Our local wine shop, Le Temps des Vendanges (which I’ve written about previously), has held several wine-tastings this spring. This post discusses a dégustation that featured the wines of Thierry Allemand from the Cornas appellation in the northern Rhône Valley.
From more than 500ha (1,235 acres) in the late 19th century, the Cornas appellation has shrunk to its present size of just over 100ha (247 acres), the size of a large Bordeaux estate. Its fortune’s also sunk proportionally. Up until the mid-1950s, negociants sold most of the wine produced here, which was tannic and rough. The few winemakers who bottled their own wine used the generic Côte du Rhône label instead of the Cornas name.
Things started to improve in the 1960s when winemakers such as August Clape, Marcel Juge, Alain Voge and Robert Michel began showing why French kings since the time of Charlemagne had appreciated the Syrah wine (for this is the only grape variety grown here) from Cornas. Thierry Allemand started working with Cornas vigneron Robert Michel in the late 1970s, learning how to work by hand the terraced hillsides that are too steep for tractors and how to vinify wine the traditional way.
With almost monastic devotion Allemand would work early in the morning on his vines, before his day job at the Michel vineyard started, and then again in the early evening before the light faded, rebuilding terraces that had been abandoned to the garrigue, the Mediterranean scrubland made up of impenetrable, low growing bushy plants. Over a 15-year period, he added half- and one-hectare parcels until he had a total of five hectares. It doesn’t sound like much until you realize that each hectare of vineyard here requires up to 500 hours of manual labor annually.
Cornas vineyards are predominately on granite soil, but some consist of decomposed granite (called gore), and granite with clay in varying quantities. Because of the varied soil conditions, and different vineyard expositions that affect the time when the grapes ripen, Allemand vinifies each parcel separately. The two wines at the tasting I attended were his Chaillots (a north-eastern-facing plot with clayish soils) and Reynards, named for a sheltered, natural amphitheater facing due south, reputed, since historical times, to produce the best Cornas wines.
The two red wines are produced in similar ways: foot-stomping the grapes to gently squeeze out the juice; a long fermentation, using the entire grape bunches, with the temperature varying between 18° and 30°C (64° and 86°F); the use of indigenous yeast; the addition of little or no SO2; and up to two years of aging in well-used oak barrels.
The wines are similar to those made at the Domaine Léon Barral, where I did my winemaking internship. An intense, complex nose of ripe cherries, chocolate, and wet-stone and truffle aromas is followed by tasty, spicy red fruit that is supported by a slightly saline, mineral backbone. The wines have a brightness and texture that is alive with electricity, with a balance between the fruit and acidity that entices you to take another sip to discover another flavor. And the length is breathtakingly ethereal. These balanced, complex wines, with their silky tannins that accent meaty notes, balanced by aromatic fruit, are certainly wines fit for a king.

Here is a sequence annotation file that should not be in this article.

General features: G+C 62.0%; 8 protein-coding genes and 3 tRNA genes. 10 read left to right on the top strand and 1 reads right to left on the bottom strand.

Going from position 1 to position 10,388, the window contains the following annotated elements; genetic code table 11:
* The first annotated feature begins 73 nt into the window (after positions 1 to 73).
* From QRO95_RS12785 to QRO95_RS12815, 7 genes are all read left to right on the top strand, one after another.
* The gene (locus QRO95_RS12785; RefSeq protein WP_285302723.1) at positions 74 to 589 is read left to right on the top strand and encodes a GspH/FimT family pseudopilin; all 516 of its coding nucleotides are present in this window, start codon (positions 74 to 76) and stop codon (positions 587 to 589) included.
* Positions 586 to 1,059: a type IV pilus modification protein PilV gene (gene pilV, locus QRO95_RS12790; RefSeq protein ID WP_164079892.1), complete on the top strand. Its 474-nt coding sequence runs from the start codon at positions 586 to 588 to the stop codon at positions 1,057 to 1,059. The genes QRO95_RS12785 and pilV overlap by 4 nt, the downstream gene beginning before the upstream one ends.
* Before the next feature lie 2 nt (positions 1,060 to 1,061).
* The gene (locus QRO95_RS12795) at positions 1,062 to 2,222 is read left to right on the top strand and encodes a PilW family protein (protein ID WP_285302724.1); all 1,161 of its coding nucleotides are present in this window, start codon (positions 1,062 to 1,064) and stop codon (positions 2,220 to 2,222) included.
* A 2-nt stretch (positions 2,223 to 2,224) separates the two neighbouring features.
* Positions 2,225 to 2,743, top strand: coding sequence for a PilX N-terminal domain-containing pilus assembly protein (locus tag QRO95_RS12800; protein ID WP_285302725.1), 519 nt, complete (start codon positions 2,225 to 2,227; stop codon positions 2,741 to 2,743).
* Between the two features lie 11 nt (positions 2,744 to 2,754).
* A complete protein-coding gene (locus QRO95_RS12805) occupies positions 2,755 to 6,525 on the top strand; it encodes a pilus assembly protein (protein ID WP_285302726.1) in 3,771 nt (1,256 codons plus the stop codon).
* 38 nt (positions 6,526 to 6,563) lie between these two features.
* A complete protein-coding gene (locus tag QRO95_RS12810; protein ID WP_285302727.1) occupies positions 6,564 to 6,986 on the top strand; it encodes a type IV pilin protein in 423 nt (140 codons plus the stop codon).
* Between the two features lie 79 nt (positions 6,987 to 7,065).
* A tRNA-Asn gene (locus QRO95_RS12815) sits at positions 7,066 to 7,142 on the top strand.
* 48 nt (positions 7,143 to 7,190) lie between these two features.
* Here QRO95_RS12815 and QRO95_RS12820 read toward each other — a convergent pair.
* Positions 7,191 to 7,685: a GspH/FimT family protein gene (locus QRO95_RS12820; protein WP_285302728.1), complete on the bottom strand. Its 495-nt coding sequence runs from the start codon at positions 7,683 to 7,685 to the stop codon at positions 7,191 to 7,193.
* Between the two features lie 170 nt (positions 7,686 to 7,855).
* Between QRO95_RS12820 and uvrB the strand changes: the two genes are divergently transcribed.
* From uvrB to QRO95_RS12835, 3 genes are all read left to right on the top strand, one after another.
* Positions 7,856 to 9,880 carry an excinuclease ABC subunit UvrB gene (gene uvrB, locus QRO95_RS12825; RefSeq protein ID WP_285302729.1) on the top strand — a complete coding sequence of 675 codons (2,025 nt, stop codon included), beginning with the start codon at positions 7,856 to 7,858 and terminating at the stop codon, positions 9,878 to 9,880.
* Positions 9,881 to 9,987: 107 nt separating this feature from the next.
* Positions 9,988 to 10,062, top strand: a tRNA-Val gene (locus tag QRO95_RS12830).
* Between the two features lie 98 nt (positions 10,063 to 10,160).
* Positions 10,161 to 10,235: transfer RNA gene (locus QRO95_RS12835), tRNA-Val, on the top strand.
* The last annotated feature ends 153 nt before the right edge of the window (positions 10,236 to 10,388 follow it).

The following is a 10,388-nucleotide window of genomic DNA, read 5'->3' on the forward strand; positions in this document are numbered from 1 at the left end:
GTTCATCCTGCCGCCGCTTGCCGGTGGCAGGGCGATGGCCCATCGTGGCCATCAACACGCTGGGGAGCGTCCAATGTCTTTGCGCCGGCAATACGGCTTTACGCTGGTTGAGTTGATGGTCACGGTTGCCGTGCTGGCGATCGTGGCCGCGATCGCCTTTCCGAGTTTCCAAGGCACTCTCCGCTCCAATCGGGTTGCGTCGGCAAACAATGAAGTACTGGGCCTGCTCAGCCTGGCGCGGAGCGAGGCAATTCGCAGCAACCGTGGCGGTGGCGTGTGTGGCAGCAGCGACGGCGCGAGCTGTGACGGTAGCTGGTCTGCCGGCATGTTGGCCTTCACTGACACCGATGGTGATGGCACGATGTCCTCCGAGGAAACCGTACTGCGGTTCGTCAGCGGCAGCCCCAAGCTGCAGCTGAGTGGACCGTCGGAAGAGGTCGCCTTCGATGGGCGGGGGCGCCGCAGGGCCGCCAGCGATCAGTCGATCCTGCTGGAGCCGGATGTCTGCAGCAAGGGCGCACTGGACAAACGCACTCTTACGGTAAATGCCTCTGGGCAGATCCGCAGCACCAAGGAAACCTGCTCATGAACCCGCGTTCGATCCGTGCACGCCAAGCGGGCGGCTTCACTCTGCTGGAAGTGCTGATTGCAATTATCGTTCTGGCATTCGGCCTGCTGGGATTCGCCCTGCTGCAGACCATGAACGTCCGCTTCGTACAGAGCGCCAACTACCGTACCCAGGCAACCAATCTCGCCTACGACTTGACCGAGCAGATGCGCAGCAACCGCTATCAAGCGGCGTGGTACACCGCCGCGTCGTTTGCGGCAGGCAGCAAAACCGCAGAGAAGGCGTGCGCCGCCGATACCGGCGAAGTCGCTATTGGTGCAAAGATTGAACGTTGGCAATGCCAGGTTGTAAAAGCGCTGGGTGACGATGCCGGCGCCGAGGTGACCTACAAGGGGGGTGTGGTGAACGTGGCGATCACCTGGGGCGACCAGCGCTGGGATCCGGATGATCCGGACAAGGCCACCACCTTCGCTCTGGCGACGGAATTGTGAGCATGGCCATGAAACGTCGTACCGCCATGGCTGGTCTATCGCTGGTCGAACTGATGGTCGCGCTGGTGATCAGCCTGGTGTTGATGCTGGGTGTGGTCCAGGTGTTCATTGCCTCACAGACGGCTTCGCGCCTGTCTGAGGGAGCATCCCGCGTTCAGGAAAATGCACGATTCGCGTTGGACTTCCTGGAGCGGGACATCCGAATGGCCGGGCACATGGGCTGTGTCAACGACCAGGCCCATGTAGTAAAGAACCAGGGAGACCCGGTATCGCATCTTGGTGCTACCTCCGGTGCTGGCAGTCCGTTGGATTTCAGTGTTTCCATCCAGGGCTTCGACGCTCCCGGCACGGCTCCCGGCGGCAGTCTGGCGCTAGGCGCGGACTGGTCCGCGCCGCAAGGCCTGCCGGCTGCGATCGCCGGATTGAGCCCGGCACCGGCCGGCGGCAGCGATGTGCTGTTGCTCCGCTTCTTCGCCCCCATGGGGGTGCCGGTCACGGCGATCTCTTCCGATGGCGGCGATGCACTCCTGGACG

The Chaillots wine (2010) was slightly more elegant, while the Reynards wines (a 2011 and a 2010, with the 2011 being my favorite of the tasting) were more structured and full-bodied. My mention that the wines reminded me of Didier Barrals’s brought a smile to Allemand’s face. He said that they were good friends, and that they often exchanged information about viticultural techniques and non-interventional winemaking. He told me that Didier Barral had recently brought two of his black pigs to roast as part of a 50th Birthday celebration for Allemand.
While writing this blog post I opened the email alert that is sent out regularly from wine writer Jancis Robinson to profile new information on her website, JancisRobinson.com. This one talked about another wine-fraud case in the news, this time involving a London-based wine company that was auctioning a very rare bottle of Château Yquem wine. The details aren’t important, but what she said hit home, particularly since I was writing about Thierry Allemand wines.
Robinson wrote: “If I have one piece of advice from this unsavoury episode, and indeed in general, it is this: do not on any account pay a four-figure sum (much less the five-figure one asked for the Yquem) for a bottle of wine.
“Why would you,” she continues, “when there are so many absolutely delicious bottles available for two-digit sums?”
Those looking for such two-digit Kingly pleasures need look no further than Cornas, and the winemaker, Thierry Allemand, who put this region back on the fine-wine map.